A lead sheet is a concise form of music notation that includes only the melody line and chord progression of a piece. They are great for capturing jazz, pop, and folk tunes, and make it possible for beginner and advanced musicians to approach the same sheet of music.
How Do You Write Lead Sheet Symbols?
Lead sheet symbols are written above the staff. The symbols represent the underlying chords to use for that section of music. These chords are often major, minor, diminished, augmented, or an extended chord. You use a new symbol above the staff each time the chord changes – typically once or twice a measure.
Common Lead Sheet Chord Symbols
Here is a sample blueprint of a lead sheet chord symbol; don’t worry if you don’t understand all the terminology, we will get to that later.
- “G” – the root of the chord.
- “m” – the chord quality (major, minor, diminished, or augmented), in this case minor.
- “7” – the extended tones (7, 9, 11, 13). In this case we have a minor chord with a 7th tone added.
- “♭5” – the modifications. In this case the 5th of the chord is flatted. In a G minor chord the 5th is D and that moves to D♭.
- “/B♭” – the lowest note. The slash means “over” – we have a Gm7♭5 chord over a B♭.
Triads are so common that a chord is often assumed to be a triad unless specified otherwise. So if I say I have a C major chord that is the same as saying I have a C major triad. But if I say I have a C7 chord, that is not the same as saying I have a C7 triad because a “7” chord has four notes in it.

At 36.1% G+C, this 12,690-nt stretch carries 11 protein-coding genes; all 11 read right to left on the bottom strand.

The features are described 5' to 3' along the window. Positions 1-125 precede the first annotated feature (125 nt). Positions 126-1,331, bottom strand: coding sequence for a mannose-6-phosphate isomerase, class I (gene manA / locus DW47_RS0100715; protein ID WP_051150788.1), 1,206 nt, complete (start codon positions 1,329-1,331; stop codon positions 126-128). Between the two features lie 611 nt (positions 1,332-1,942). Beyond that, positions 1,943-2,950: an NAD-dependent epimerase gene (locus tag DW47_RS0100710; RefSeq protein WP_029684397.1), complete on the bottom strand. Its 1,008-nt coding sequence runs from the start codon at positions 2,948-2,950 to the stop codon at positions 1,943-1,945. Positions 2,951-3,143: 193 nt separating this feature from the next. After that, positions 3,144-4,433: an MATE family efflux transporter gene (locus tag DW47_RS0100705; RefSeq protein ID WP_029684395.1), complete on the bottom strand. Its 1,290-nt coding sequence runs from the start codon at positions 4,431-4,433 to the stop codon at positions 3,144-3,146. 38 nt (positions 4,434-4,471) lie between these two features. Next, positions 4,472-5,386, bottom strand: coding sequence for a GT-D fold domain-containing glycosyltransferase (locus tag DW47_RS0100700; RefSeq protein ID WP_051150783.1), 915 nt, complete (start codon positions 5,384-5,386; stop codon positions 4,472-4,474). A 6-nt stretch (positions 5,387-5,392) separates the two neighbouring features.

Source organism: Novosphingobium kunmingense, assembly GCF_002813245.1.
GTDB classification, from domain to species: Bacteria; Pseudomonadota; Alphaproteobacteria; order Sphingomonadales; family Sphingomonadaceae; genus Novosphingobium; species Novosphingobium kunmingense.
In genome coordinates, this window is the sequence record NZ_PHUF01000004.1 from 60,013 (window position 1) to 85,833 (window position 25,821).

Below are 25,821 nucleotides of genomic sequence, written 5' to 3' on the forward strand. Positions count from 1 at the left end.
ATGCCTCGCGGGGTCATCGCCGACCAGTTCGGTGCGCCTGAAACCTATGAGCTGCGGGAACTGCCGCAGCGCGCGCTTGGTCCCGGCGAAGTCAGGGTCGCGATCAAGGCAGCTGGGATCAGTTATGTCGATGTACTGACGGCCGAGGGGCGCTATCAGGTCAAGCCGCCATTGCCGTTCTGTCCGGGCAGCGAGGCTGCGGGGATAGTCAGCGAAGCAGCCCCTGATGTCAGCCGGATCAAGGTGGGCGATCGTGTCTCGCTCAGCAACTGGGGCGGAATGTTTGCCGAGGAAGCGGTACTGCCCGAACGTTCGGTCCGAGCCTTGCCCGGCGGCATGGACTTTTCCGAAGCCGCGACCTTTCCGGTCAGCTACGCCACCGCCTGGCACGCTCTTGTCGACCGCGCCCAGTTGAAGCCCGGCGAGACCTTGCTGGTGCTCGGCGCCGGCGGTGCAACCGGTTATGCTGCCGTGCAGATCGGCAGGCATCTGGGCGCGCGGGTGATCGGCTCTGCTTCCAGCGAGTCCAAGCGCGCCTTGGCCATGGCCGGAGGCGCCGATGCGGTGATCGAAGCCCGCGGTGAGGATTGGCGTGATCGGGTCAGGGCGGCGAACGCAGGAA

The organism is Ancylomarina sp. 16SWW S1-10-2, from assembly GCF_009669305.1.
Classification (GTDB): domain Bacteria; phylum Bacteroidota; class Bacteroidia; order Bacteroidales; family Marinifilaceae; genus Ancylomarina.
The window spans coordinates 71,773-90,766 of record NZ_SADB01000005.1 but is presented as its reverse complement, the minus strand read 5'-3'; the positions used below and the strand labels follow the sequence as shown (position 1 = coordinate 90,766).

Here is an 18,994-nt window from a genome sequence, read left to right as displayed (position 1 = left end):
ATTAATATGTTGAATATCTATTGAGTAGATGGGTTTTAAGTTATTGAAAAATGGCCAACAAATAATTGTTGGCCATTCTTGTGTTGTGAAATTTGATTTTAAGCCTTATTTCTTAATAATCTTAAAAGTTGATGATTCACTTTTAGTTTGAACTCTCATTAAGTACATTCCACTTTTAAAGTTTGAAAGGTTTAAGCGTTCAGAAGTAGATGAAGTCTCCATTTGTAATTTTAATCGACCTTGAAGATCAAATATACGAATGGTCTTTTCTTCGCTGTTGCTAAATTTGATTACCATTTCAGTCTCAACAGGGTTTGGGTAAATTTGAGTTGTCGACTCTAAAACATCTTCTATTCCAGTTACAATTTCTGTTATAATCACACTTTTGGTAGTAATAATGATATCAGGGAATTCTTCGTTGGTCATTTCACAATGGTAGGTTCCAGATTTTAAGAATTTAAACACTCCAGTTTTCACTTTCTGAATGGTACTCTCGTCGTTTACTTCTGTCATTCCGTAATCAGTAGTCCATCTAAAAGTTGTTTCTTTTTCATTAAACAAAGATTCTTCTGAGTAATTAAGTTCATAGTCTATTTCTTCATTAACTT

You can read more detailed descriptions of each of the triads below but here are some examples of the notation used.
Minor: Cm, Cmin or C-. (Occasionally just a lower case “c”)
Diminished: Cdim or C°
Augmented: Caug or C+
For review, the root of a chord is the note the rest of the chord is based off of. The root of a D major triad is “D.”
A major triad consists of the root of the chord, the note that is 4 half-steps above the root, and the note that is 3 half-steps above the second note of the chord. For example, a C major triad is C, E and G.
Scrambling the order of a chord does not change its name. So if you see a chord with E, G and C where E is the lowest note of the chord, this is still a C major triad (it’s just inverted).
Major chords often sound happy while minor chords often sound sad.
Since major chords are so common, assume a chord is major unless specified otherwise. So if you see a “G” that is a G major triad.
A minor triad is the same as a major triad, except the 2nd note of the chord is a half step lower. For example, if our C major triad was C, E, and G, lower the second note from E to E♭ to get a C minor triad.
Again the notation for minor chords is “m” or “-“. For example, Cm and C- both indicate C minor triads.
A diminished triad is less common than major and minor chords. We form it by taking the third note of a minor triad and lowering it a half step. So a C diminished triad is C, E♭, and G♭.
The notation for a diminished triad is “dim” or “°” as in Cdim or C°.
Augmented triads are the least common of all. They are major triads with the 3rd note of the triad raised a half step. Our C major chord was C, E, and G, so our C augmented triad is C, E, and G♯.
The notation for an augmented triad is “aug” or “+” as in Caug or C+.
To understand extended chords we need to first understand the chord/scale numbering system.
Chord/Scale Numbering System
Chords are based off of scales. So let’s consider a numbered C major scale
- C D E F G A B C
- 1 2 3 4 5 6 7 8
A C major triad consists of C, E, and G. Using our numbers we see that C = 1, E = 3, and G = 5. So using our chord/scale numbering system we often call C the “one” or the “root,” E the “three” or the “third,” and G the “fifth” or the “five”.